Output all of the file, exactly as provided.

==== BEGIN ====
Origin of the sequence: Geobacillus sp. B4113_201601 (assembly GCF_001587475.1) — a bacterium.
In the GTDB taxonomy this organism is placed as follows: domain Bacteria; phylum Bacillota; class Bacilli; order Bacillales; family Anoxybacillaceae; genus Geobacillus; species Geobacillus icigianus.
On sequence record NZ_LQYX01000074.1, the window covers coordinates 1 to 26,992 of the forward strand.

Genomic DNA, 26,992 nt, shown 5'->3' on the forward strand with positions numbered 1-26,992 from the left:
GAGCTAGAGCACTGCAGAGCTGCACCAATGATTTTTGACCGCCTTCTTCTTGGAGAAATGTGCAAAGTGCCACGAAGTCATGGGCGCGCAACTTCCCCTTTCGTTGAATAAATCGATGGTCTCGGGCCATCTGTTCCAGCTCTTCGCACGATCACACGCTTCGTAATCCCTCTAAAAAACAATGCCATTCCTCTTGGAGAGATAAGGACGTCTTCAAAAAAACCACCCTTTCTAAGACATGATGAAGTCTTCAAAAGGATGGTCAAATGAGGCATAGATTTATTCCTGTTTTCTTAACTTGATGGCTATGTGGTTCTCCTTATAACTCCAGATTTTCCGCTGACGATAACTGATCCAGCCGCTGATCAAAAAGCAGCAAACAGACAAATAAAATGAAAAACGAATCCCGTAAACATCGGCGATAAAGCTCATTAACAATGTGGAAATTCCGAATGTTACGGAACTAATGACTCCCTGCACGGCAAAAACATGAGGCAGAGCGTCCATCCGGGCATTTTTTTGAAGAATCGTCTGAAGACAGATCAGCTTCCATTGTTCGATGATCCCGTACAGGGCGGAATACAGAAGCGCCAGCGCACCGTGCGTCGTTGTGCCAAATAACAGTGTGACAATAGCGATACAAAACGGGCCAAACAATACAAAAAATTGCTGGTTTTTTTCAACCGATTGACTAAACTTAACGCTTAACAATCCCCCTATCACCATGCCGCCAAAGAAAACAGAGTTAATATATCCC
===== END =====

Origin of the sequence: Geobacillus sp. B4113_201601 (assembly GCF_001587475.1) — a bacterium.
In the GTDB taxonomy this organism is placed as follows: domain Bacteria; phylum Bacillota; class Bacilli; order Bacillales; family Anoxybacillaceae; genus Geobacillus; species Geobacillus icigianus.
On sequence record NZ_LQYX01000074.1, the window covers coordinates 1 to 26,992 of the forward strand.

Genomic DNA, 26,992 nt, shown 5'->3' on the forward strand with positions numbered 1-26,992 from the left:
GAGCTAGAGCACTGCAGAGCTGCACCAATGATTTTTGACCGCCTTCTTCTTGGAGAAATGTGCAAAGTGCCACGAAGTCATGGGCGCGCAACTTCCCCTTTCGTTGAATAAATCGATGGTCTCGGGCCATCTGTTCCAGCTCTTCGCACGATCACACGCTTCGTAATCCCTCTAAAAAACAATGCCATTCCTCTTGGAGAGATAAGGACGTCTTCAAAAAAACCACCCTTTCTAAGACATGATGAAGTCTTCAAAAGGATGGTCAAATGAGGCATAGATTTATTCCTGTTTTCTTAACTTGATGGCTATGTGGTTCTCCTTATAACTCCAGATTTTCCGCTGACGATAACTGATCCAGCCGCTGATCAAAAAGCAGCAAACAGACAAATAAAATGAAAAACGAATCCCGTAAACATCGGCGATAAAGCTCATTAACAATGTGGAAATTCCGAATGTTACGGAACTAATGACTCCCTGCACGGCAAAAACATGAGGCAGAGCGTCCATCCGGGCATTTTTTTGAAGAATCGTCTGAAGACAGATCAGCTTCCATTGTTCGATGATCCCGTACAGGGCGGAATACAGAAGCGCCAGCGCACCGTGCGTCGTTGTGCCAAATAACAGTGTGACAATAGCGATACAAAACGGGCCAAACAATACAAAAAATTGCTGGTTTTTTTCAACCGATTGACTAAACTTAACGCTTAACAATCCCCCTATCACCATGCCGCCAAAGAAAACAGAGTTAATATATCCC